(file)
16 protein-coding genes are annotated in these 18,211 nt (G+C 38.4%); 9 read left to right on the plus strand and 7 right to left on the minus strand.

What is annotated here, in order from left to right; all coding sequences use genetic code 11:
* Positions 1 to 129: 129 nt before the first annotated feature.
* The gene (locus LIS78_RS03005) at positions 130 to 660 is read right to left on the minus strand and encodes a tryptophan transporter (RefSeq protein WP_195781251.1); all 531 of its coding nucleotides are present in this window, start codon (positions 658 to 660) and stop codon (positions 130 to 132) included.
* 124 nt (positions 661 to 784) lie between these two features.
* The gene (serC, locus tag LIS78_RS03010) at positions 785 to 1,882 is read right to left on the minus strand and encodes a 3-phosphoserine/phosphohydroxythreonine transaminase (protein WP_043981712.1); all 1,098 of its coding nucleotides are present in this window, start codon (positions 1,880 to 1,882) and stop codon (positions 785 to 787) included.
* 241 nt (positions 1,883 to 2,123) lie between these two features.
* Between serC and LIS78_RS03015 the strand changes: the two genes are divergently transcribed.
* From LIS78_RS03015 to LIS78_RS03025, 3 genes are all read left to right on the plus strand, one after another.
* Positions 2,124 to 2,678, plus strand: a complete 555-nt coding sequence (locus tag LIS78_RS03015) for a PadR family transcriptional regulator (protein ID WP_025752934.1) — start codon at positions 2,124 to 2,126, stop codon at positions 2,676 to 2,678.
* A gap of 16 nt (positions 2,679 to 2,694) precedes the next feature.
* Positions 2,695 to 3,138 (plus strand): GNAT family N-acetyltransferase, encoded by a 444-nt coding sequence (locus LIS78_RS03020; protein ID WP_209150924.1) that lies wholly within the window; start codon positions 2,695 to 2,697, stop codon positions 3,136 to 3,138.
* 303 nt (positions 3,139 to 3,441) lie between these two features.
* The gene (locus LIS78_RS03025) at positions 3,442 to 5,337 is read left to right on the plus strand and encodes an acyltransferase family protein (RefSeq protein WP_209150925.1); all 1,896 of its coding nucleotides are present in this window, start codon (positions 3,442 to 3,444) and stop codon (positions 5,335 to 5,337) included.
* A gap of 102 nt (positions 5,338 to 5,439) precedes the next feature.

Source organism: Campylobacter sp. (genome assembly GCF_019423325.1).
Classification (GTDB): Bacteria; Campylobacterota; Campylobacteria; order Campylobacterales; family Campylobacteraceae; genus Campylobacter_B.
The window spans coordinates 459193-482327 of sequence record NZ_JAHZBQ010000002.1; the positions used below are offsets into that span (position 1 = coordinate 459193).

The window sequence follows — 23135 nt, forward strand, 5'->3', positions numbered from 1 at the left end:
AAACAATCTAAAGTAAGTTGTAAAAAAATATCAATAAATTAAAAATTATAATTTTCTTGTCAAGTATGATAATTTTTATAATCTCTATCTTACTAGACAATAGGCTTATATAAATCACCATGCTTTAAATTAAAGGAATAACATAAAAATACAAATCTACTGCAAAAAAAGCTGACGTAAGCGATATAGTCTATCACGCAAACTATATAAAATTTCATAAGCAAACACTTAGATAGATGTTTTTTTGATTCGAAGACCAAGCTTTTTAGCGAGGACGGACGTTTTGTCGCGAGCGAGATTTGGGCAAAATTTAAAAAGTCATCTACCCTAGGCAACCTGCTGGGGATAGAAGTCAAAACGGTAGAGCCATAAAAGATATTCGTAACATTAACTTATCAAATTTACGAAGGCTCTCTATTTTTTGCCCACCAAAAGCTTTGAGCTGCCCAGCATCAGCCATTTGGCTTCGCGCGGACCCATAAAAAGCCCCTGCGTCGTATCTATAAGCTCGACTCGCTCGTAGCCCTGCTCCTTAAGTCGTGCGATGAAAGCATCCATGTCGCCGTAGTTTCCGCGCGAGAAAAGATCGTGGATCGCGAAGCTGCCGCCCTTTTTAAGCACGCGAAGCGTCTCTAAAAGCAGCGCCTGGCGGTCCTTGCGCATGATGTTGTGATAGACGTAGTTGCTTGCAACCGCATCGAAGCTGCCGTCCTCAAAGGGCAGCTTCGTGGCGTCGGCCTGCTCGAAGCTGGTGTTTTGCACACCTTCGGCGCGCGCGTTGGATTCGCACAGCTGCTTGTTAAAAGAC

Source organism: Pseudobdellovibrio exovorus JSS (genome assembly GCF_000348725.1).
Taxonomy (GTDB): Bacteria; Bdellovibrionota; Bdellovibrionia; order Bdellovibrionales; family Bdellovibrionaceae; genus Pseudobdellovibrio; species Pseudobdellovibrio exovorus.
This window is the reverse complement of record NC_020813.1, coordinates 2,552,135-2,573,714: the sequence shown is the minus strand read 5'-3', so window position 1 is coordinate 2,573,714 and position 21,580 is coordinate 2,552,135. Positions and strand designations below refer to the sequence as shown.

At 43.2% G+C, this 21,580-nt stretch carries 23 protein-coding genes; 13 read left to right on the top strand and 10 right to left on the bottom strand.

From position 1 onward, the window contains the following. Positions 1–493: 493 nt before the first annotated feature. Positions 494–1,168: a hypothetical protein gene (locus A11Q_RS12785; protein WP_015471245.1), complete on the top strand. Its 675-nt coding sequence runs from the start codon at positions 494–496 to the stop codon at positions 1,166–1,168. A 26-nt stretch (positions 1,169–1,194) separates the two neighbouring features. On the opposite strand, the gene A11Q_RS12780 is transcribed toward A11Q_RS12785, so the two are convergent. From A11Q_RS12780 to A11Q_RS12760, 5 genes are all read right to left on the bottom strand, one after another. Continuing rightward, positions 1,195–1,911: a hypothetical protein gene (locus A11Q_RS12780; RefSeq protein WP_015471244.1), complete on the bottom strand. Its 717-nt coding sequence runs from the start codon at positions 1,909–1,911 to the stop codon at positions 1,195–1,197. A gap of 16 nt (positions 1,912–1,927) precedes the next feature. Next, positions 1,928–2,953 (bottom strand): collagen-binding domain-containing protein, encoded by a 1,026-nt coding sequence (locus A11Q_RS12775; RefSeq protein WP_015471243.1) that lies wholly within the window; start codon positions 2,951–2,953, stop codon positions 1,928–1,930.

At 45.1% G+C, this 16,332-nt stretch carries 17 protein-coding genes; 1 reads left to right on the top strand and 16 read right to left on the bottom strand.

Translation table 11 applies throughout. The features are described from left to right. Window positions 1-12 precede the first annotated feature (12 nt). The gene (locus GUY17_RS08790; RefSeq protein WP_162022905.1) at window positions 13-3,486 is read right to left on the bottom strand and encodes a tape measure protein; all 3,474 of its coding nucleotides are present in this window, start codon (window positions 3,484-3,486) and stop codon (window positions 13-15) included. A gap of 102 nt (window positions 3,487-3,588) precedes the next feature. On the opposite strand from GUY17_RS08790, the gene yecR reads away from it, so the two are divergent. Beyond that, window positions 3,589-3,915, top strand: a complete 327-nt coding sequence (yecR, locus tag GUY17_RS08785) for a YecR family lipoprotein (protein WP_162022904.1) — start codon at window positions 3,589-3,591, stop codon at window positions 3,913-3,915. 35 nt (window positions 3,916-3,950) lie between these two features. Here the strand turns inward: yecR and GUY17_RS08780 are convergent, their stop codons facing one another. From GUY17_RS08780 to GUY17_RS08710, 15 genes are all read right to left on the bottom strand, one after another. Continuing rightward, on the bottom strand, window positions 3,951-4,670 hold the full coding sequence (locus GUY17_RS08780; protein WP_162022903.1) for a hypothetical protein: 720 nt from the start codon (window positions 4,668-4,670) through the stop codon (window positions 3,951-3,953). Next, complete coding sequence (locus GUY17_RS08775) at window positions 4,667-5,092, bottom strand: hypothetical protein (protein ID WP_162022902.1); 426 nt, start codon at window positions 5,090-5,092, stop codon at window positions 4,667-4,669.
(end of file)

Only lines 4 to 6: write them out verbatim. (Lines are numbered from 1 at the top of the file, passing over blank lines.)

* The gene (locus LIS78_RS03005) at positions 130 to 660 is read right to left on the minus strand and encodes a tryptophan transporter (RefSeq protein WP_195781251.1); all 531 of its coding nucleotides are present in this window, start codon (positions 658 to 660) and stop codon (positions 130 to 132) included.
* 124 nt (positions 661 to 784) lie between these two features.
* The gene (serC, locus tag LIS78_RS03010) at positions 785 to 1,882 is read right to left on the minus strand and encodes a 3-phosphoserine/phosphohydroxythreonine transaminase (protein WP_043981712.1); all 1,098 of its coding nucleotides are present in this window, start codon (positions 1,880 to 1,882) and stop codon (positions 785 to 787) included.